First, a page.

2nd-ranked Naomi Osaka will start her journey on the opposite side of the draw against Russia’s Yulia Putintseva, the fierce Simona Halep faces Belarusian Aliaksandra Sasnovich and past winner Petra Kvitova takes on Tunisia’s Ons Jabeur.

Making up the rest of the homegrown contingent, Astra Sharma, Sam Stosur and Daria Gavrilova are all faced with seeded opponents in the opening round in Sofia Kenin, Carla Suarez Navarro and Elena Svitolina respectively, while Alja Tomjlanovic plays Daria Kasatkina and Anastasia Rodionova faces Taylor Townsend.


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The question at the forefront of discussion regarding the Australian men’s tennis division is the same as always at Slam time: which Nick Kyrgios will step out onto the court when play begins?

Will it be the at-times dazzling entertainer, capable of unfathomable shots and a past conqueror of Rafael Nadal at this tournament? Or does the petulant side that earned him the bad-boy reputation spoil his favour on the big stage once again?

Recent behaviour from the ‘Happy Gilmore’ of the ATP tour seems to prefer the latter, with specific attention focused on his racquet-throwing episode at a lead-up tournament as well as his harsh assertion regarding his experience on clay courts during French Open season.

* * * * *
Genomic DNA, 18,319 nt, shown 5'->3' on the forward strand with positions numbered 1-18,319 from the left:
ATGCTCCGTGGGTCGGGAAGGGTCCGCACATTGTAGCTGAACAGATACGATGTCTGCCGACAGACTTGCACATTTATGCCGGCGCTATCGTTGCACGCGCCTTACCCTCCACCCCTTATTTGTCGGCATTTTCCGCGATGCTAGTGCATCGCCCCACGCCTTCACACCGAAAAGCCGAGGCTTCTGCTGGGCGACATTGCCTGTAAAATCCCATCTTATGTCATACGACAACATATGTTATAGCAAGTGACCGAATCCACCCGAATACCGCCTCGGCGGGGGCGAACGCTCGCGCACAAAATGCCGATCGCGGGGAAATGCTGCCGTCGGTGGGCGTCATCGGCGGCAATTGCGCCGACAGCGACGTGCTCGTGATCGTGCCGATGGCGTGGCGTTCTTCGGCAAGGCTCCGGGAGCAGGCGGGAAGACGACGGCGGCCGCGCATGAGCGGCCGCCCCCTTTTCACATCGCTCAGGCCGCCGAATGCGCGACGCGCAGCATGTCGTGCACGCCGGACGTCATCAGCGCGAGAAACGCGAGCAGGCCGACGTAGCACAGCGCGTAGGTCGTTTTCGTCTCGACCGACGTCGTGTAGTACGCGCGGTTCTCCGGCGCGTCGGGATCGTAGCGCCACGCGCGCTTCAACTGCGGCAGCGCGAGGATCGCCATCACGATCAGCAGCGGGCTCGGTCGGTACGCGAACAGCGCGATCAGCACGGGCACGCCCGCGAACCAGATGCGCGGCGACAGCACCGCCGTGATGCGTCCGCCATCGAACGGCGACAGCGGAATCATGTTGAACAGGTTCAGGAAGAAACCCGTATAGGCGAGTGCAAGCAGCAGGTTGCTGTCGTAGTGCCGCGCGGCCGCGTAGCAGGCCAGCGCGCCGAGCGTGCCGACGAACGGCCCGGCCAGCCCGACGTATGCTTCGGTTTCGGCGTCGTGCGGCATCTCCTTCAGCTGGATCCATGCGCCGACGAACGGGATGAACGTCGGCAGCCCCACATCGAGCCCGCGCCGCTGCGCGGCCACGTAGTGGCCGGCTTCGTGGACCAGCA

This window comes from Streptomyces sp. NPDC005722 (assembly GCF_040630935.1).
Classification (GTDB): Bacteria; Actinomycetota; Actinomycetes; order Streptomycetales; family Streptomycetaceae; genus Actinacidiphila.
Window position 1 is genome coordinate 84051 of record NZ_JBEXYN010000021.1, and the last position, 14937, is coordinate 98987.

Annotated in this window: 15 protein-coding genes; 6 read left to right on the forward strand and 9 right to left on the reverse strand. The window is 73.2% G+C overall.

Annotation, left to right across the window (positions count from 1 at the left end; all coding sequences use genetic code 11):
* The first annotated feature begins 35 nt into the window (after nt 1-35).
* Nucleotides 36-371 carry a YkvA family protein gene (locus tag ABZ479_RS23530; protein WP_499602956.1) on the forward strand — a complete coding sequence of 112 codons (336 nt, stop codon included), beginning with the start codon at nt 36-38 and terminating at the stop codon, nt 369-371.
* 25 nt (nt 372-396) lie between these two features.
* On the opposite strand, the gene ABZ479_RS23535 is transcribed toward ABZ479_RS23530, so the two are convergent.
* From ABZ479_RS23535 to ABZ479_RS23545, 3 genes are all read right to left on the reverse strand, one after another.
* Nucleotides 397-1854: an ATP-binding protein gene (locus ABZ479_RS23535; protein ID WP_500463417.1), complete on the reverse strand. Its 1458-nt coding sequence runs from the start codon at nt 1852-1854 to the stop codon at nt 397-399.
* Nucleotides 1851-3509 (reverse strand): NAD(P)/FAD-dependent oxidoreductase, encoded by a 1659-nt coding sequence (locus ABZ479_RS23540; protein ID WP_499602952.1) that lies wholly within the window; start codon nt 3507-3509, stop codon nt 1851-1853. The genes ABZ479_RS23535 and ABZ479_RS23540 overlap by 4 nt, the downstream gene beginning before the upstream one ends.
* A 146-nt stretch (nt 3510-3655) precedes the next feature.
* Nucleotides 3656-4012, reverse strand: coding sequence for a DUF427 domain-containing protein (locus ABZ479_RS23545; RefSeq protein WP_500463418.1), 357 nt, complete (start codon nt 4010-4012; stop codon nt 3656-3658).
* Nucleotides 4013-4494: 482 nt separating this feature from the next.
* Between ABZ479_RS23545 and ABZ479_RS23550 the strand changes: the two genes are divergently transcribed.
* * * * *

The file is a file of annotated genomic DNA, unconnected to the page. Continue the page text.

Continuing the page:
But in slipping to 43rd on the ATP rankings, heading into Wimbledon unseeded and with a potential second-round fixture against that same legendary Spaniard looming, Kyrgios should have plenty of incentive to make this region of the draw his own, claim another big scalp and ideally take home a major prize in the process.

In an all-Australian clash with Jordan Thompson for his opening round clash and fellow enigma Bernard Tomic potentially lurking on the other side of Rafa, though, the early going will be anything but easy.

Alex de Minaur, meanwhile, flies the flag as the 25th seed and highest ranked Australian male, and is heavily favoured against Italian Marco Cecchinato, best known for a fairytale run at Roland Garros in 2018.

The 20-year-old is seeking to better his career-best third-round effort at Melbourne Park earlier this year, where he was eventually felled decisively by Rafael Nadal.

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Around the big names, top seed Novak Djokovic is at the top of the draw against German veteran Philipp Kohlschreiber, a former quarter-finalist in this tournament. The most successful man in the history of The Championships won’t face another seeded competitor until at least the Round of 16 as Roger Federer receives a highly favourable draw, Nadal takes on Japanese qualifier Yuichi Sugita while Marcos Baghdatis kicks off his last professional singles tournament against lucky loser Brayden Schnur.

Representing Australia, Bernard Tomic faces a difficult task against the flamboyant Jo-Wilfried Tsonga, youngster Alexei Popyrin should be competitive against Spain’s Pablo Carenno Busta, John Millman contends with a Wimbledon debutant in the form of Bolivian Hugo Dellien while Matt Ebden may be in the most trouble against seeded Argentine Diego Schwartzman.